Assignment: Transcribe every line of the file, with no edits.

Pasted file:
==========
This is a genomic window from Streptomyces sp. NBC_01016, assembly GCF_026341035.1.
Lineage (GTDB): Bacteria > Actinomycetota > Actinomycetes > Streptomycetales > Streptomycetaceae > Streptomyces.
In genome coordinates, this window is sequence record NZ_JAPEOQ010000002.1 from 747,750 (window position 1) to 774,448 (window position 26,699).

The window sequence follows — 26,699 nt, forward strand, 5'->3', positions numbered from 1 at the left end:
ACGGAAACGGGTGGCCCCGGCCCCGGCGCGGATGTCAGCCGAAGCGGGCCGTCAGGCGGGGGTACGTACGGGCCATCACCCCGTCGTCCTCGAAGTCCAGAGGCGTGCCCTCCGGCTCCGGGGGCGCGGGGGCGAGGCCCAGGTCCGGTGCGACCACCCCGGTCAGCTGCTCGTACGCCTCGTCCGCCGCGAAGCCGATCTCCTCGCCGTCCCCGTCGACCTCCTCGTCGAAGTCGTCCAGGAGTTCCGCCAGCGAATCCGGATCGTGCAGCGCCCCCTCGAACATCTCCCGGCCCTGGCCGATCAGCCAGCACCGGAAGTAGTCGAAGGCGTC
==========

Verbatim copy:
This is a genomic window from Streptomyces sp. NBC_01016, assembly GCF_026341035.1.
Lineage (GTDB): Bacteria > Actinomycetota > Actinomycetes > Streptomycetales > Streptomycetaceae > Streptomyces.
In genome coordinates, this window is sequence record NZ_JAPEOQ010000002.1 from 747,750 (window position 1) to 774,448 (window position 26,699).

The window sequence follows — 26,699 nt, forward strand, 5'->3', positions numbered from 1 at the left end:
ACGGAAACGGGTGGCCCCGGCCCCGGCGCGGATGTCAGCCGAAGCGGGCCGTCAGGCGGGGGTACGTACGGGCCATCACCCCGTCGTCCTCGAAGTCCAGAGGCGTGCCCTCCGGCTCCGGGGGCGCGGGGGCGAGGCCCAGGTCCGGTGCGACCACCCCGGTCAGCTGCTCGTACGCCTCGTCCGCCGCGAAGCCGATCTCCTCGCCGTCCCCGTCGACCTCCTCGTCGAAGTCGTCCAGGAGTTCCGCCAGCGAATCCGGATCGTGCAGCGCCCCCTCGAACATCTCCCGGCCCTGGCCGATCAGCCAGCACCGGAAGTAGTCGAAGGCGTC